It’s finally starting to feel like a new season in the Lowcountry, and the slight change in the weather beckons us to deepen our connection to the outdoors. When we think of autumn, we often think of oyster harvesting, hunting, and a whole new season of opportunities to get out and enjoy the lands that provide so much to us.
As we count the ways that the bounty of the Lowcountry supports our way of life, I feel so fortunate for the rich natural and agricultural presence of the region. Not only does the land and water sustain our bodies through its many foodways, it also nourishes our minds and souls alike through its ever-present beauty.
Earlier this month, LLT was part of a multi-organization effort to protect a piece of land in the Ashley River Historic District. As I walked the property, known as The Oaks, I experienced just that—I felt inspired and galvanized in our mission as I wandered this breathtaking landscape. It reminded me how important it is to get out and share first-hand the benefits of our work.
With that in mind, I would like to personally invite you to join us on November 13th and 14th as we bring back our annual Sporting Clays Shoot. We are delighted to host the shoot again at a protected property in Green Pond after a necessary pause of events last year. It’s a beautiful opportunity to engage in a fun, recreational activity reminiscent of early 1900’s sporting and enjoy a privately protected property in the ACE Basin. Shooting tickets are sold out for Saturday, but we still have plenty of lunch tickets available.
There is no better way to convey the importance of conservation than to offer this kind of experience and honor the people who make our work possible; it is our distinct privilege to share the results and public benefits of perpetual conservation with you. Whether attendees would like to participate in the shoot, just come for lunch, or offer their time to volunteer, all will enjoy a bespoke experience that ultimately supports Lowcountry conservation. Please visit our website to learn more and sign up.
It’s a busy time for us here at LLT as we prepare for the flurry of activity that comes with the end of the calendar year. As we work hard to close our final easement projects of 2021, we hope that you will join us—whether out in the ACE Basin at our Sporting Clays Shoot–by making a gift to support our vital efforts to protect the lands we love. However you choose to deepen your connection to the lands and waters around you, please never take the Lowcountry landscape for granted. It is a threatened resource, and it is ours to protect.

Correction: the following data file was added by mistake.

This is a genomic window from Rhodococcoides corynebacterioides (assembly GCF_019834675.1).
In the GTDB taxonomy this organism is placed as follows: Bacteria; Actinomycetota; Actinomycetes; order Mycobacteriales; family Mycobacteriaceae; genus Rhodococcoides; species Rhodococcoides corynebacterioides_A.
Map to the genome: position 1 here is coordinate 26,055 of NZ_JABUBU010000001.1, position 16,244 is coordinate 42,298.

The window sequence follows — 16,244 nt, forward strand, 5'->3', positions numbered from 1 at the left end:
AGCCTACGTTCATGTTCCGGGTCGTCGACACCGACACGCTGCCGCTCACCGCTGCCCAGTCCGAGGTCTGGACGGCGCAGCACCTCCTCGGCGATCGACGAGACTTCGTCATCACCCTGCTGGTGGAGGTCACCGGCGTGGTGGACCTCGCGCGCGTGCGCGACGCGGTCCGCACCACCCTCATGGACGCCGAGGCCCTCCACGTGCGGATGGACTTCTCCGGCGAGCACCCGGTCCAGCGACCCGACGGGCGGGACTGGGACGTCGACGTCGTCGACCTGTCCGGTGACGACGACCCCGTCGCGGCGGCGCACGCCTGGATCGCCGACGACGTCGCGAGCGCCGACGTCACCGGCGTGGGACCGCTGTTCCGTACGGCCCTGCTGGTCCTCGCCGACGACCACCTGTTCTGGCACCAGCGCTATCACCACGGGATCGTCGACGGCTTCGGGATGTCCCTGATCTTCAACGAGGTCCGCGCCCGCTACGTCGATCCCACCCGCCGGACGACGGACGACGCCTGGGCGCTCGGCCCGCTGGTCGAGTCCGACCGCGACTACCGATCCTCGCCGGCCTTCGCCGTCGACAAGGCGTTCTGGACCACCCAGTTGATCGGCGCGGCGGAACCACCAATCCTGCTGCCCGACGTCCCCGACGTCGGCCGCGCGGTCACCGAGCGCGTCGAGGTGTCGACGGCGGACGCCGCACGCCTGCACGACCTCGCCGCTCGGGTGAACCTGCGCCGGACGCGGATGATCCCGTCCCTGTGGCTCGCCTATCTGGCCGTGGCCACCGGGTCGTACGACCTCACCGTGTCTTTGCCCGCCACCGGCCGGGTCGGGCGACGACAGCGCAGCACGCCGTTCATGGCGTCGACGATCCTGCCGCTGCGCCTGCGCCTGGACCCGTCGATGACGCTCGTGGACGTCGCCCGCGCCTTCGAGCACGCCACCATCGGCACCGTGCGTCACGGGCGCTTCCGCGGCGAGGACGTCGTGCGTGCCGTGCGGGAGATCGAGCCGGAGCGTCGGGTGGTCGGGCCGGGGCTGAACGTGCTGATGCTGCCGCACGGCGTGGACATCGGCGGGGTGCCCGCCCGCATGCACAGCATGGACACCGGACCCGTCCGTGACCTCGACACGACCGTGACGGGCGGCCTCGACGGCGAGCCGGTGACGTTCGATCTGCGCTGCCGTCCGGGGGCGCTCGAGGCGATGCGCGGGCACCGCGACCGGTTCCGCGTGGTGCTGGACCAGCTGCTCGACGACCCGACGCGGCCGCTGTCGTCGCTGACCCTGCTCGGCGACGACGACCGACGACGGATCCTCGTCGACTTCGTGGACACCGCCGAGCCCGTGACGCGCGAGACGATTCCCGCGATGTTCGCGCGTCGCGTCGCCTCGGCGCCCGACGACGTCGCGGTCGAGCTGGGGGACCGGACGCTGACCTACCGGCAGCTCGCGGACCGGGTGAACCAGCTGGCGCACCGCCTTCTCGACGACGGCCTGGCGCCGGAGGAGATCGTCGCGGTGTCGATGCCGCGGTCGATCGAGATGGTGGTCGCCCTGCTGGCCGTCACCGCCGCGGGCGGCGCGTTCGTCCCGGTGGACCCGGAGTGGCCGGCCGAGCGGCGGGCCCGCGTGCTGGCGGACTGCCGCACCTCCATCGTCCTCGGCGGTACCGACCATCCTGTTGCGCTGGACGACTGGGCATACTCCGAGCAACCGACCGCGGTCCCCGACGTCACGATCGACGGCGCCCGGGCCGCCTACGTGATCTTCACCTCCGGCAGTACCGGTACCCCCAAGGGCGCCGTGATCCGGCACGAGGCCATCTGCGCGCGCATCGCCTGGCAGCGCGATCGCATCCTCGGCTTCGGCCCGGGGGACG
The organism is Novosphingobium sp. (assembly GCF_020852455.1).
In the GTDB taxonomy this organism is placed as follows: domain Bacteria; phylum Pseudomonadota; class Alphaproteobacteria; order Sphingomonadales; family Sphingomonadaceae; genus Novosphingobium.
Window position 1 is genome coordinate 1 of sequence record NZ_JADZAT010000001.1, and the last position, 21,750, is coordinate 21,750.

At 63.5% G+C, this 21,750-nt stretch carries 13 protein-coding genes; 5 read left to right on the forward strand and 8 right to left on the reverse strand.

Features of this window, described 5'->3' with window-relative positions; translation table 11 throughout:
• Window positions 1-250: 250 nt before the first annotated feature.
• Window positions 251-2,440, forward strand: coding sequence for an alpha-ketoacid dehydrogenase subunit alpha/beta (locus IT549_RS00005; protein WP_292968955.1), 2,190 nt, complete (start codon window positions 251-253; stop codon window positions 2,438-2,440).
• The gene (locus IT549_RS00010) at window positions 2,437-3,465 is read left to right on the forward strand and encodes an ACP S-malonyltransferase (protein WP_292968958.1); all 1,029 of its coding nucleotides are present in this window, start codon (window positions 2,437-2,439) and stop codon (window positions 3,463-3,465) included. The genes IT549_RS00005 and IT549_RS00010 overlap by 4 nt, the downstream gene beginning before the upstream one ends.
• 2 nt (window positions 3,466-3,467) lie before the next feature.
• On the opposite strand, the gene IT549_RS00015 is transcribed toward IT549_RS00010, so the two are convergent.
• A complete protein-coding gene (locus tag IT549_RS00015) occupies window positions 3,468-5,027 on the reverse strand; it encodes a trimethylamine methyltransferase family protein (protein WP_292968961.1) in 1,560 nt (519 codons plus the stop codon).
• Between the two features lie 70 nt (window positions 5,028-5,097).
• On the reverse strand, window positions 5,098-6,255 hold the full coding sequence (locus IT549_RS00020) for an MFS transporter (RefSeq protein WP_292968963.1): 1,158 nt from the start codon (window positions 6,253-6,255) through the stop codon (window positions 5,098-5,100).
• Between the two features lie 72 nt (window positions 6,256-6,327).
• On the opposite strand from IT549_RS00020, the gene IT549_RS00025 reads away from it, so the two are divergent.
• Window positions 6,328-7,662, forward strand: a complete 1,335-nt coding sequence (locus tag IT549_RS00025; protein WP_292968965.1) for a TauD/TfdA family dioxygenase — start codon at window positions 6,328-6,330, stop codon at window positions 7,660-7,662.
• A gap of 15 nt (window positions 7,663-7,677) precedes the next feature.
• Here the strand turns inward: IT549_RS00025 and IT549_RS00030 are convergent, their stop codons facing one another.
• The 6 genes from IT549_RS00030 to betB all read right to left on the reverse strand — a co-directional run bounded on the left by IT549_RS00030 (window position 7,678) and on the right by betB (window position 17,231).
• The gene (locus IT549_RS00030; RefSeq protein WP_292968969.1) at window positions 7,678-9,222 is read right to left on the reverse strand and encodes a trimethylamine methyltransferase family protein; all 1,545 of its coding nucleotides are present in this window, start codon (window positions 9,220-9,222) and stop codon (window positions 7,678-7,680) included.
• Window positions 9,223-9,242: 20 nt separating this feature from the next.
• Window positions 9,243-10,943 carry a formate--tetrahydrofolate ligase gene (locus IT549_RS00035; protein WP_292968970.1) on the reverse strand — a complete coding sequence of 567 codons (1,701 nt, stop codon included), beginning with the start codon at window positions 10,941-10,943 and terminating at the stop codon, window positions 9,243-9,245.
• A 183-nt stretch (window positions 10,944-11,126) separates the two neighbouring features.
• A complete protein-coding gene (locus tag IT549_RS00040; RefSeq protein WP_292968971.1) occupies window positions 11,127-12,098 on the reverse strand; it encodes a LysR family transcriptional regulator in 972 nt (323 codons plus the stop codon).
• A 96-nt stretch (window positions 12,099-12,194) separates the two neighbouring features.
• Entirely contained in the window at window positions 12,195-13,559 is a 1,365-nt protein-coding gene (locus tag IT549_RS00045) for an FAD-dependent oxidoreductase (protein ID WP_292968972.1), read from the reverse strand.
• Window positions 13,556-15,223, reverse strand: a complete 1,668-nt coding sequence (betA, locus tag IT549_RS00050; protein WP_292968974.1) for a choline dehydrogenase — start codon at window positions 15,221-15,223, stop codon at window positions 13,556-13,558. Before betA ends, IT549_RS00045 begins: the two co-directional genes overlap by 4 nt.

Your biggest fan,
President & CEO
Lowcountry Land Trust
Why We Conserve: Wildlife & Agriculture
At the Land Trust, we are proud of how our work is in direct harmony with the culture and activity of the Lowcountry. By preserving land we also preserve the integrity of our wildlife, agriculture, and economy. Conservation is a full circle practice and we are lucky to live in a place where the locals understand that need for that all-hands-on-deck kind of effort.
This month, in celebration of the fall season, we spoke with Joe Hamilton; wildlife biologist and founder of the Quality Deer Management Association, and Matt Lee; author, entrepreneur, and all-around Lowcountry foodways expert, about how conservation works in tandem with the efforts of hunters and farmers to nurture the Lowcountry landscape, wildlife, and culture.
LLT to Host Annual Sporting Clays Shoot: Join us for our Annual Sporting Clays Shoot at White House Plantation, a protected property in Green Pond, SC. On Saturday, November 13, and Sunday, November 14, guests will enjoy a professionally set clays course (courtesy of the Fourth Thursday Club) highlighting the scenic landscape of the ACE Basin and the Ashepoo River. Experienced and novice shooters are encouraged to attend one of four rotations throughout the weekend. Saturday registration is officially full, but there are still shooting spots open for Sunday. Additionally, non-shooting lunch tickets are available and we are seeking event volunteers. Register or learn more here.
LLT Part of Multi-Organization Effort to Protect Land in Ashley River Historic District: LLT, The Open Space Institute, South Carolina Conservation Bank, the US Fish & Wildlife Service, Drayton Hall Preservation Trust, and Dorchester Preservation Trust secured the protection of 204 acres in South Carolina’s Ashley River Historic District. The property, known as The Oaks, has been conveyed to the Drayton Hall Preservation Trust with a conservation easement held by LLT. Read more here.
Webinar: Join Clemson Extension for the Women Owning Woodlands Fall Webinar Series. This series runs through the month of November and serves to engage and educate women in stewardship of land by connecting them to resources, trusted professionals, and a community of other women. Register here.
Wild Reads: Thank you to everyone who participated in our October Wild Reads meeting where we discussed “The White Heron” by Sarah Orne Jewett. In November, we will explore “Am I Blue” by Alice Walker. Learn more and sign up here.
Drayton Hall Family Day & Bulb Planting: Bring the whole family out to Drayton Hall on Saturday, November 20, 2021 from 9:00 am to 2:30 pm for a fun and exciting day of interactive learning activity and bulb planting for spring blooms! Learn more or register here.
Unique Lowcountry Outing and Feast: LLT Board Member, Albert George, founder of Resilience Initiative for Coastal Education (RICE), will be the special guest speaker at the Center of Heirs’ Property Preservation’s 5th Annual Fall Fundraiser “Unique Lowcountry and Outing and Feast” at beautiful McLeod Plantation on James Island, on Saturday, November 20th from 12:00 – 4:00 pm. Learn more or register here.